Ind AS 113- Fair Value Measurement Dr (CA)

Ind AS 113- Fair Value Measurement Dr (CA)

Ind AS 113- Fair Value Measurement Dr (CA) Rajkumar S Adukia, Phd.,B.Com. (Hons.), FCA, ACS, ACMA, LL.B, Dip.IFR (UK), MBA, DLL& LW, DIPR,Dip criminolgy 9820061049 Email id: [email protected] 1 View against FVM Purpose of Accounting Accounting provides investors with a language and tools to make their own forecasts of future earnings growth, Lee

says. Most of the fair-value stuff isnt going to help them. In fact, its going to screw them up. Charles M.C. Lee is Joseph McDonald Professor of Accounting at Stanford Graduate School of Business. 2 Report and Recommendations Pursuant to Section 133 of the Emergency Economic Stabilization Act of 2008: Study on Mark-To-Market Accounting Recommendations and Related Key Findings SFAS No. 157 Should Be Improved, but Not Suspended Existing Fair Value and Mark-to-Market Requirements Should

3 Not Be Suspended Additional Measures Should Be Taken to Improve the Application of Existing Fair Value Requirements . The Accounting for Financial Asset Impairments Should be Readdressed Implement Further Guidance to Foster the Use of Sound Judgment Accounting Standards Should Continue to Be Established to Meet the Needs of Investors Additional Formal Measures to Address the Operation of Existing Accounting Standards in Practice Should Be Established Objective of Ind AS 113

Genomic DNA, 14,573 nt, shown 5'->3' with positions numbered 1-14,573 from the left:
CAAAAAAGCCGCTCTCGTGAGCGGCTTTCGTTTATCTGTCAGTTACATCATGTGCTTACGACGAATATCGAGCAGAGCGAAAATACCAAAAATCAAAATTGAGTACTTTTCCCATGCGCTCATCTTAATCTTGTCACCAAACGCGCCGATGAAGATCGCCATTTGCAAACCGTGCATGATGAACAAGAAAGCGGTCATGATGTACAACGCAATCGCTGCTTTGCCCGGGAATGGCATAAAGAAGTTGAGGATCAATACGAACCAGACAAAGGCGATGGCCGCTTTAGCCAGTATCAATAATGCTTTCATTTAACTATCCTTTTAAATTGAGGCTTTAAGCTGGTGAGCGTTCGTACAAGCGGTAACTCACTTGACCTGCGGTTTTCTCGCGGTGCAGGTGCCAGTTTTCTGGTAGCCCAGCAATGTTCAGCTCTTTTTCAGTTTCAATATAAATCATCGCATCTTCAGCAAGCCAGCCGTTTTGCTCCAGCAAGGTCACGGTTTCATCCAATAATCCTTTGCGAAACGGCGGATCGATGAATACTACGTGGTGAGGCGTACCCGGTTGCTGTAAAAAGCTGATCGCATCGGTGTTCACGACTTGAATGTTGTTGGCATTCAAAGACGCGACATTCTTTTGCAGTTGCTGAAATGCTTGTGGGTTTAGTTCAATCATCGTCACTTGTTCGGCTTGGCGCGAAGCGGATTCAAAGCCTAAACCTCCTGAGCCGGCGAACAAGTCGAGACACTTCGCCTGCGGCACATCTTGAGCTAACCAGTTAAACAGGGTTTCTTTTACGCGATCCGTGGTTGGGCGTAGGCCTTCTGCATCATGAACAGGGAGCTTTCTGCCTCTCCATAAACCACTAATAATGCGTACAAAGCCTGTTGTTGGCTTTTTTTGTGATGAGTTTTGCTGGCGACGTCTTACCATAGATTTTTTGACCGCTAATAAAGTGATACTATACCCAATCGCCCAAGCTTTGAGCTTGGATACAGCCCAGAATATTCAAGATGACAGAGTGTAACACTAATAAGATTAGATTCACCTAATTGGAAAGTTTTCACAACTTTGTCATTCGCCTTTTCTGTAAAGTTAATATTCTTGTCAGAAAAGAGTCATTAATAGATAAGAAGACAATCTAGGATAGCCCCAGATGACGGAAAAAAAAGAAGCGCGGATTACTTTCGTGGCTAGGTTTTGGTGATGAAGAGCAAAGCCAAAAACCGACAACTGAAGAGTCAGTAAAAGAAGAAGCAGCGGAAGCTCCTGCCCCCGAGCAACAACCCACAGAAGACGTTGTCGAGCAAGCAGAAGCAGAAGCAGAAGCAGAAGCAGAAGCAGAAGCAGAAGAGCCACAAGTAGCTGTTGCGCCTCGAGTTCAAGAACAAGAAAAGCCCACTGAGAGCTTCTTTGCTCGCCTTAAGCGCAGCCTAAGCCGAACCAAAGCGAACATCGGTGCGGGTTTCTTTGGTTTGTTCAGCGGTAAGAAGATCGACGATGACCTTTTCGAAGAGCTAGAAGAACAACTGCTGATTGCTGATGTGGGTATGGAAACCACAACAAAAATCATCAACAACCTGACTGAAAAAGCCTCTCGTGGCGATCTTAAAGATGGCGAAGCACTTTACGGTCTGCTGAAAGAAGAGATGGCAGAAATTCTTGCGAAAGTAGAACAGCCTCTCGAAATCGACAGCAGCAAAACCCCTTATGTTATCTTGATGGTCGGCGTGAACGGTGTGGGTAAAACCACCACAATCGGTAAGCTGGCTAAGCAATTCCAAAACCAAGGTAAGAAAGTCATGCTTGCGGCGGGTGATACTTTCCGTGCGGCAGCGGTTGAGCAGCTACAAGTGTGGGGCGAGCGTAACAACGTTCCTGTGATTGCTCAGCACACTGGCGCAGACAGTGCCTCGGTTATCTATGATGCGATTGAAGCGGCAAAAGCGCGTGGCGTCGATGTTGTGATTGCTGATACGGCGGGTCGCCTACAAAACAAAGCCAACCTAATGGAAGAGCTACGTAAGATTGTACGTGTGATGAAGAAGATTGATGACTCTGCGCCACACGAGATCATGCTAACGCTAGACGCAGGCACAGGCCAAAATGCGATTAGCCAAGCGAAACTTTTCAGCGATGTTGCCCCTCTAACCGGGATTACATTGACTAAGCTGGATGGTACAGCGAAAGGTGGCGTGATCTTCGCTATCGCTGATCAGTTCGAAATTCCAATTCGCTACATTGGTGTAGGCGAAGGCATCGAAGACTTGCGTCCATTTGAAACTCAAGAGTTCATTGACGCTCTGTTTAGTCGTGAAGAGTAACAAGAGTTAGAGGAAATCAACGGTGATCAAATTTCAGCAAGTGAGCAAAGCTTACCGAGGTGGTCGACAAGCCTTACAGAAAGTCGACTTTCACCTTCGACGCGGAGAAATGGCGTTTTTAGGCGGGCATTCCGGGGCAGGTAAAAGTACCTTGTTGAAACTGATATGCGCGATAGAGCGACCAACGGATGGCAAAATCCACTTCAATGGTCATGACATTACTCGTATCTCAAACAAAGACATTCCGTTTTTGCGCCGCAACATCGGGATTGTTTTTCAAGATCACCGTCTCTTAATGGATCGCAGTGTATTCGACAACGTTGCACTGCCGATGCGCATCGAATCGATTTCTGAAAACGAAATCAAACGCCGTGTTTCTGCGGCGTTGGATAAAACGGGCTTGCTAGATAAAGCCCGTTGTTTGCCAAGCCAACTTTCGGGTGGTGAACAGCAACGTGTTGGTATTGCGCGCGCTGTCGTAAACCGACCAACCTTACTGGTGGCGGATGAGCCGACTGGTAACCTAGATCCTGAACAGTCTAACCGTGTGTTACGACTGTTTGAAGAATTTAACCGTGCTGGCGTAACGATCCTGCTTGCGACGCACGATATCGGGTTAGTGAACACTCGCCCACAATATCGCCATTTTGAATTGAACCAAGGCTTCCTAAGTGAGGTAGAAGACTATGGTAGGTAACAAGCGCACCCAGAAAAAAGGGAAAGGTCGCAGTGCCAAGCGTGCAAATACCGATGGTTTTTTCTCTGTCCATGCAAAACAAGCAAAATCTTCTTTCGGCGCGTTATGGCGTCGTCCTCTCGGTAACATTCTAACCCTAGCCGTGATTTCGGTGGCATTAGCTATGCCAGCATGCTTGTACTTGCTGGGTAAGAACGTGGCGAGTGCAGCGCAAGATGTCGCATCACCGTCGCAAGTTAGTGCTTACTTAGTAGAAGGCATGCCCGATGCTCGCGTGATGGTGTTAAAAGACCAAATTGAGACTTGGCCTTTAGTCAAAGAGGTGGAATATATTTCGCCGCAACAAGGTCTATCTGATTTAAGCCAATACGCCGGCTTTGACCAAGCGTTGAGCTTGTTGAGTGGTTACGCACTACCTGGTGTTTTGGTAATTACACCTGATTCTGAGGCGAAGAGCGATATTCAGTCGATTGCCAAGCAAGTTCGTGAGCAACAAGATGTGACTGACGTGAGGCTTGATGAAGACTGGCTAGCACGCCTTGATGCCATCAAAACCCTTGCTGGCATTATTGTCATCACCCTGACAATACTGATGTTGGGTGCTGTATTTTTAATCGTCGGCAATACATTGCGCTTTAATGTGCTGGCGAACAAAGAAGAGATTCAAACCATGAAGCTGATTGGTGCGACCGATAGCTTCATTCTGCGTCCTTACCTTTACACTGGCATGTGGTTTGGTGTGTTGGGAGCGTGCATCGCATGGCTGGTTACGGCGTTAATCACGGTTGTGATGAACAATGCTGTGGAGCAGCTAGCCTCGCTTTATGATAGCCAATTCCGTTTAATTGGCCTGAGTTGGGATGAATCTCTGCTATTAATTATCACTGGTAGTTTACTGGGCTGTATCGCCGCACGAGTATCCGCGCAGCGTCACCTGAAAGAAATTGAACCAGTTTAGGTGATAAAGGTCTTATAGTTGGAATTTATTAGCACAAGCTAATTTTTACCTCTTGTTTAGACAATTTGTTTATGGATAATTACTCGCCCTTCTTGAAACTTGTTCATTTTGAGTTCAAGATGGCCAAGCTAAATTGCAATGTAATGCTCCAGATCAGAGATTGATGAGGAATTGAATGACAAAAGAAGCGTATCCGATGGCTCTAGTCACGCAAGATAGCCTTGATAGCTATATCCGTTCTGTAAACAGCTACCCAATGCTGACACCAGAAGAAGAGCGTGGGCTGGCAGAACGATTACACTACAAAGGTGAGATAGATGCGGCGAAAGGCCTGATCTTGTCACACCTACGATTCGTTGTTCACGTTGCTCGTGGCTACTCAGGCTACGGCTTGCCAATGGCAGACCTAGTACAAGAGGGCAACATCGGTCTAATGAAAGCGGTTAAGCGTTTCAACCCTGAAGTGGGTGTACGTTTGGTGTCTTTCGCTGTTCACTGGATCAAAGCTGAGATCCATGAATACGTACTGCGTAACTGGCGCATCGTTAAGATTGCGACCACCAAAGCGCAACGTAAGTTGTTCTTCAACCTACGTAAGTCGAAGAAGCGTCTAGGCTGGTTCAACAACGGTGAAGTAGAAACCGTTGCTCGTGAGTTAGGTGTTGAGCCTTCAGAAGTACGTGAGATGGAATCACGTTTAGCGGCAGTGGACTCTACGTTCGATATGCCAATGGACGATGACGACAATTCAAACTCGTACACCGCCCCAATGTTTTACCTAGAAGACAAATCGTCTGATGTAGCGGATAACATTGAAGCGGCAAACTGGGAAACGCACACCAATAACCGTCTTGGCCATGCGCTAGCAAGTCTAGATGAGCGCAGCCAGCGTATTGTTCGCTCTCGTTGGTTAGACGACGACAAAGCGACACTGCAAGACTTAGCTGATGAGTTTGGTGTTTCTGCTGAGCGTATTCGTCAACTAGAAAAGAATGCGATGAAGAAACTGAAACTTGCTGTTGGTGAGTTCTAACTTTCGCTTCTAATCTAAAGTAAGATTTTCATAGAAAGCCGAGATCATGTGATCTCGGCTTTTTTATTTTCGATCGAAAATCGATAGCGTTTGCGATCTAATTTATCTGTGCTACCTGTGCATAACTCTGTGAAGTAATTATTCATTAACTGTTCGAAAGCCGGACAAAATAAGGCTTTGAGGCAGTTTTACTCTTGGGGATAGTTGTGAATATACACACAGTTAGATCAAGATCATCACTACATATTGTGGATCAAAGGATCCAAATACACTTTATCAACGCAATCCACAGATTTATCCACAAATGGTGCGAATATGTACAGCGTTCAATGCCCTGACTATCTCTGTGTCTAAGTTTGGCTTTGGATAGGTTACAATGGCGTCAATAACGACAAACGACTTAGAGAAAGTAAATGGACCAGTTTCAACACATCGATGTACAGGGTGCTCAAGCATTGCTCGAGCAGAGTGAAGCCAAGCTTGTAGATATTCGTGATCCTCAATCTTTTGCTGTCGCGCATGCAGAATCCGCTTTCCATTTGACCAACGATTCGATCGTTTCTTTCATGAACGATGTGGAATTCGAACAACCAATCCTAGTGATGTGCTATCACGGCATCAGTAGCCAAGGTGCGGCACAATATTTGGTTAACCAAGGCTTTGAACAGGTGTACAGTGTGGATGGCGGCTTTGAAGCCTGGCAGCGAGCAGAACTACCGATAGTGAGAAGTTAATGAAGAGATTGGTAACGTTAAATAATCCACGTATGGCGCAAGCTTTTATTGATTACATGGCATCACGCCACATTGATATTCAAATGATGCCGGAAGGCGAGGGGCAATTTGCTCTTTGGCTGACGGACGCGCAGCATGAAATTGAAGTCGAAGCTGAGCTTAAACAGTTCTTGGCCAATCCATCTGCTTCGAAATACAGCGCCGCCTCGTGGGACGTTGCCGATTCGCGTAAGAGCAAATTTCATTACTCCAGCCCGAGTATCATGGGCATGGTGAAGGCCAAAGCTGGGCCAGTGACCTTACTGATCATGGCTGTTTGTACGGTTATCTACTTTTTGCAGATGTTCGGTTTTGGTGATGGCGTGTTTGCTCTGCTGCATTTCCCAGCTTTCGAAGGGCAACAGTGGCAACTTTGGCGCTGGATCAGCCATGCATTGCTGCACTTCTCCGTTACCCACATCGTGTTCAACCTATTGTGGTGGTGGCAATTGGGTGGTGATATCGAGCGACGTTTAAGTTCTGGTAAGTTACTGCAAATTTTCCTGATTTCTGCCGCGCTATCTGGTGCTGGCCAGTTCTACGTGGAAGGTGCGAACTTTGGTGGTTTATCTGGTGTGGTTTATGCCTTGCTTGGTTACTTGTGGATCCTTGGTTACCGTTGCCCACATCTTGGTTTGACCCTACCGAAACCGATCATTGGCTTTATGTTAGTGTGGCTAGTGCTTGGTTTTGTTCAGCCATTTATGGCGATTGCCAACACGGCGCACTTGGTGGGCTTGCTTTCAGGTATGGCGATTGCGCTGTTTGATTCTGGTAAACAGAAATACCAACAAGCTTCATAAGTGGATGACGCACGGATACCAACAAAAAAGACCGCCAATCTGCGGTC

To determine FV To set out a single Ind AS framework for measuring FV To require disclosures with respect to FV measurements 4 Standards/Transactions requiring FVM Business combinations (Ind AS 103) Assets acquired and liabilities assumed Contingent consideration Non-controlling interests in an acquiree Previously held interest

Financial instruments: Recognition and measurement (Ind AS 39) Assets/liabilities eligible for FV option Derivatives Hybrid financial instruments Financial guarantee contracts Debt and equity investments 5 Standards/transactions requiring FVM Employee benefits post-employment benefit obligations (Ind AS 9) Intangible assets revaluation model (Ind AS 38) Investments in associates and joint venturesheld by mutual funds